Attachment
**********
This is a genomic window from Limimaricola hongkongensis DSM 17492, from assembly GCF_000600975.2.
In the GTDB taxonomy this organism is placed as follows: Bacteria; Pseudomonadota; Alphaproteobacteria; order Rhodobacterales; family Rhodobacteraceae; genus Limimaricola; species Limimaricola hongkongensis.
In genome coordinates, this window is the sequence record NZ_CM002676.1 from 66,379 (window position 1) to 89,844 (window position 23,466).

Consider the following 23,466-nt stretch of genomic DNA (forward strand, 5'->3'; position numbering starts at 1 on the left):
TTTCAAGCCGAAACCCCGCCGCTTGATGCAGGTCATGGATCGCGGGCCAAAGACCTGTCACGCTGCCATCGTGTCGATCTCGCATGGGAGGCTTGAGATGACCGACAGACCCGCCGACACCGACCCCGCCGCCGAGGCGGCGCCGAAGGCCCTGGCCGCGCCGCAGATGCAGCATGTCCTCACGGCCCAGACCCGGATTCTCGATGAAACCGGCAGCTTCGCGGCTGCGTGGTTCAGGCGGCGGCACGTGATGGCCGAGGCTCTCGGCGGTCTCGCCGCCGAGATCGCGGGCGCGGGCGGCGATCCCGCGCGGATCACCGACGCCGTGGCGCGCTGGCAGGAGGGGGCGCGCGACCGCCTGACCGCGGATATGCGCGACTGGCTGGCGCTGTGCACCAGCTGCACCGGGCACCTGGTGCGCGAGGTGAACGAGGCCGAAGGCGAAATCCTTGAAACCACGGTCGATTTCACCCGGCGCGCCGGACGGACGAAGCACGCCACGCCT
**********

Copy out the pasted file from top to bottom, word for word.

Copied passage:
This is a genomic window from Limimaricola hongkongensis DSM 17492, from assembly GCF_000600975.2.
In the GTDB taxonomy this organism is placed as follows: Bacteria; Pseudomonadota; Alphaproteobacteria; order Rhodobacterales; family Rhodobacteraceae; genus Limimaricola; species Limimaricola hongkongensis.
In genome coordinates, this window is the sequence record NZ_CM002676.1 from 66,379 (window position 1) to 89,844 (window position 23,466).

Consider the following 23,466-nt stretch of genomic DNA (forward strand, 5'->3'; position numbering starts at 1 on the left):
TTTCAAGCCGAAACCCCGCCGCTTGATGCAGGTCATGGATCGCGGGCCAAAGACCTGTCACGCTGCCATCGTGTCGATCTCGCATGGGAGGCTTGAGATGACCGACAGACCCGCCGACACCGACCCCGCCGCCGAGGCGGCGCCGAAGGCCCTGGCCGCGCCGCAGATGCAGCATGTCCTCACGGCCCAGACCCGGATTCTCGATGAAACCGGCAGCTTCGCGGCTGCGTGGTTCAGGCGGCGGCACGTGATGGCCGAGGCTCTCGGCGGTCTCGCCGCCGAGATCGCGGGCGCGGGCGGCGATCCCGCGCGGATCACCGACGCCGTGGCGCGCTGGCAGGAGGGGGCGCGCGACCGCCTGACCGCGGATATGCGCGACTGGCTGGCGCTGTGCACCAGCTGCACCGGGCACCTGGTGCGCGAGGTGAACGAGGCCGAAGGCGAAATCCTTGAAACCACGGTCGATTTCACCCGGCGCGCCGGACGGACGAAGCACGCCACGCCT